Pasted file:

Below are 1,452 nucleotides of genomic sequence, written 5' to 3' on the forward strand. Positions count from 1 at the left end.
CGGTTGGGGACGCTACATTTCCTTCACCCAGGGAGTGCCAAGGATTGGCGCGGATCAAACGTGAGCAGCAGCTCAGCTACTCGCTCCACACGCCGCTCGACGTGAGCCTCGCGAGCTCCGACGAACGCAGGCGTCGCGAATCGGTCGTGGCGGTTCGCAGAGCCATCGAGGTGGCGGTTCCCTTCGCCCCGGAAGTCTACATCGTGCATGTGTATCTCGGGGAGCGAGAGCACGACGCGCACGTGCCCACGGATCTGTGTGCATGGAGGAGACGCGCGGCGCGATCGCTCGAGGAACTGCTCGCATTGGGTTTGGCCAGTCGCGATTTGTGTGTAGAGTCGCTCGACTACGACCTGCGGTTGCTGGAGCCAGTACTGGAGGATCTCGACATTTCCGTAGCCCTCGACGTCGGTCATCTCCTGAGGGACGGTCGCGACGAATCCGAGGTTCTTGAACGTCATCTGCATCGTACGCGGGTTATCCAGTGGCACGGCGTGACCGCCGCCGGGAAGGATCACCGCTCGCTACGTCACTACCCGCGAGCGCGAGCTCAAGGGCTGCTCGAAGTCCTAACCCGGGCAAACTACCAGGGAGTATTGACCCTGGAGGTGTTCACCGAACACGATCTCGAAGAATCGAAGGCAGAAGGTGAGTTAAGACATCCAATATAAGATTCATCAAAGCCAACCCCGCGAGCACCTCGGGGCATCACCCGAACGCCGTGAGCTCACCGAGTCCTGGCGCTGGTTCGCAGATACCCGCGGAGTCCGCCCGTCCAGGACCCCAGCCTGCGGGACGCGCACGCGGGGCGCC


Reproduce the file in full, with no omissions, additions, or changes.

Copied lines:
Below are 1,452 nucleotides of genomic sequence, written 5' to 3' on the forward strand. Positions count from 1 at the left end.
CGGTTGGGGACGCTACATTTCCTTCACCCAGGGAGTGCCAAGGATTGGCGCGGATCAAACGTGAGCAGCAGCTCAGCTACTCGCTCCACACGCCGCTCGACGTGAGCCTCGCGAGCTCCGACGAACGCAGGCGTCGCGAATCGGTCGTGGCGGTTCGCAGAGCCATCGAGGTGGCGGTTCCCTTCGCCCCGGAAGTCTACATCGTGCATGTGTATCTCGGGGAGCGAGAGCACGACGCGCACGTGCCCACGGATCTGTGTGCATGGAGGAGACGCGCGGCGCGATCGCTCGAGGAACTGCTCGCATTGGGTTTGGCCAGTCGCGATTTGTGTGTAGAGTCGCTCGACTACGACCTGCGGTTGCTGGAGCCAGTACTGGAGGATCTCGACATTTCCGTAGCCCTCGACGTCGGTCATCTCCTGAGGGACGGTCGCGACGAATCCGAGGTTCTTGAACGTCATCTGCATCGTACGCGGGTTATCCAGTGGCACGGCGTGACCGCCGCCGGGAAGGATCACCGCTCGCTACGTCACTACCCGCGAGCGCGAGCTCAAGGGCTGCTCGAAGTCCTAACCCGGGCAAACTACCAGGGAGTATTGACCCTGGAGGTGTTCACCGAACACGATCTCGAAGAATCGAAGGCAGAAGGTGAGTTAAGACATCCAATATAAGATTCATCAAAGCCAACCCCGCGAGCACCTCGGGGCATCACCCGAACGCCGTGAGCTCACCGAGTCCTGGCGCTGGTTCGCAGATACCCGCGGAGTCCGCCCGTCCAGGACCCCAGCCTGCGGGACGCGCACGCGGGGCGCC